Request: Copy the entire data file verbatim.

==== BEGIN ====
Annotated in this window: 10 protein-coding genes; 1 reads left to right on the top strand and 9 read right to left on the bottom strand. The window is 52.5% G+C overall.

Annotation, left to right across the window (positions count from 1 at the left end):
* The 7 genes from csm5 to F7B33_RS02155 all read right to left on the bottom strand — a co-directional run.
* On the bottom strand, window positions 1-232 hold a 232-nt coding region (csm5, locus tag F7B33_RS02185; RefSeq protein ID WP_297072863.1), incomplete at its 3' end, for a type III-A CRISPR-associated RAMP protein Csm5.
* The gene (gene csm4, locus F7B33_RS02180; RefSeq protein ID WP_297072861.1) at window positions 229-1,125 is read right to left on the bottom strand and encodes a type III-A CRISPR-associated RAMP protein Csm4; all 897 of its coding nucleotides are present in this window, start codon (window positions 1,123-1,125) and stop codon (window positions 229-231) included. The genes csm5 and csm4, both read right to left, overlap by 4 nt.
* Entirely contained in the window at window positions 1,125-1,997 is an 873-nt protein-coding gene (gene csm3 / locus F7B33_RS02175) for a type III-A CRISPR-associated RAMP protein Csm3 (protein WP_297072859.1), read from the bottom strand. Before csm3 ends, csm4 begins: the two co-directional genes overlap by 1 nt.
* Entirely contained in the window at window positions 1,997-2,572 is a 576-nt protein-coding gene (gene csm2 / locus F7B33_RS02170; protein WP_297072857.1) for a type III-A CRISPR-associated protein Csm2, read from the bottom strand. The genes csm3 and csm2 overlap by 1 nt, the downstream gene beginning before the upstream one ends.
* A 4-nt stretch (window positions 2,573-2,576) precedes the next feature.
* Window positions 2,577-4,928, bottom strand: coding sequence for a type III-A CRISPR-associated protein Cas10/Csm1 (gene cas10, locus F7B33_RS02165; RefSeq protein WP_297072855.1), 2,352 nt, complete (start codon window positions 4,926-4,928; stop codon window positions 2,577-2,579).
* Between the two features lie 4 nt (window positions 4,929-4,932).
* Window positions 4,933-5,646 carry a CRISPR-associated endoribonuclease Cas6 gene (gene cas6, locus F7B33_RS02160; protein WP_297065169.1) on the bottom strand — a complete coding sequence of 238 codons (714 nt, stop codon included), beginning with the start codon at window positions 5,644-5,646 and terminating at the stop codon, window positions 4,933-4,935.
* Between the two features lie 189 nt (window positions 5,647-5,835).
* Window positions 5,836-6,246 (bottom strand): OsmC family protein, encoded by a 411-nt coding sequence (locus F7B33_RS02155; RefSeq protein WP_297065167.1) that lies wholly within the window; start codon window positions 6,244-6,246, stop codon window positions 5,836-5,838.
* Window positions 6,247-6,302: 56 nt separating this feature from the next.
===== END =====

Annotated in this window: 10 protein-coding genes; 1 reads left to right on the top strand and 9 read right to left on the bottom strand. The window is 52.5% G+C overall.

Annotation, left to right across the window (positions count from 1 at the left end):
* The 7 genes from csm5 to F7B33_RS02155 all read right to left on the bottom strand — a co-directional run.
* On the bottom strand, window positions 1-232 hold a 232-nt coding region (csm5, locus tag F7B33_RS02185; RefSeq protein ID WP_297072863.1), incomplete at its 3' end, for a type III-A CRISPR-associated RAMP protein Csm5.
* The gene (gene csm4, locus F7B33_RS02180; RefSeq protein ID WP_297072861.1) at window positions 229-1,125 is read right to left on the bottom strand and encodes a type III-A CRISPR-associated RAMP protein Csm4; all 897 of its coding nucleotides are present in this window, start codon (window positions 1,123-1,125) and stop codon (window positions 229-231) included. The genes csm5 and csm4, both read right to left, overlap by 4 nt.
* Entirely contained in the window at window positions 1,125-1,997 is an 873-nt protein-coding gene (gene csm3 / locus F7B33_RS02175) for a type III-A CRISPR-associated RAMP protein Csm3 (protein WP_297072859.1), read from the bottom strand. Before csm3 ends, csm4 begins: the two co-directional genes overlap by 1 nt.
* Entirely contained in the window at window positions 1,997-2,572 is a 576-nt protein-coding gene (gene csm2 / locus F7B33_RS02170; protein WP_297072857.1) for a type III-A CRISPR-associated protein Csm2, read from the bottom strand. The genes csm3 and csm2 overlap by 1 nt, the downstream gene beginning before the upstream one ends.
* A 4-nt stretch (window positions 2,573-2,576) precedes the next feature.
* Window positions 2,577-4,928, bottom strand: coding sequence for a type III-A CRISPR-associated protein Cas10/Csm1 (gene cas10, locus F7B33_RS02165; RefSeq protein WP_297072855.1), 2,352 nt, complete (start codon window positions 4,926-4,928; stop codon window positions 2,577-2,579).
* Between the two features lie 4 nt (window positions 4,929-4,932).
* Window positions 4,933-5,646 carry a CRISPR-associated endoribonuclease Cas6 gene (gene cas6, locus F7B33_RS02160; protein WP_297065169.1) on the bottom strand — a complete coding sequence of 238 codons (714 nt, stop codon included), beginning with the start codon at window positions 5,644-5,646 and terminating at the stop codon, window positions 4,933-4,935.
* Between the two features lie 189 nt (window positions 5,647-5,835).
* Window positions 5,836-6,246 (bottom strand): OsmC family protein, encoded by a 411-nt coding sequence (locus F7B33_RS02155; RefSeq protein WP_297065167.1) that lies wholly within the window; start codon window positions 6,244-6,246, stop codon window positions 5,836-5,838.
* Window positions 6,247-6,302: 56 nt separating this feature from the next.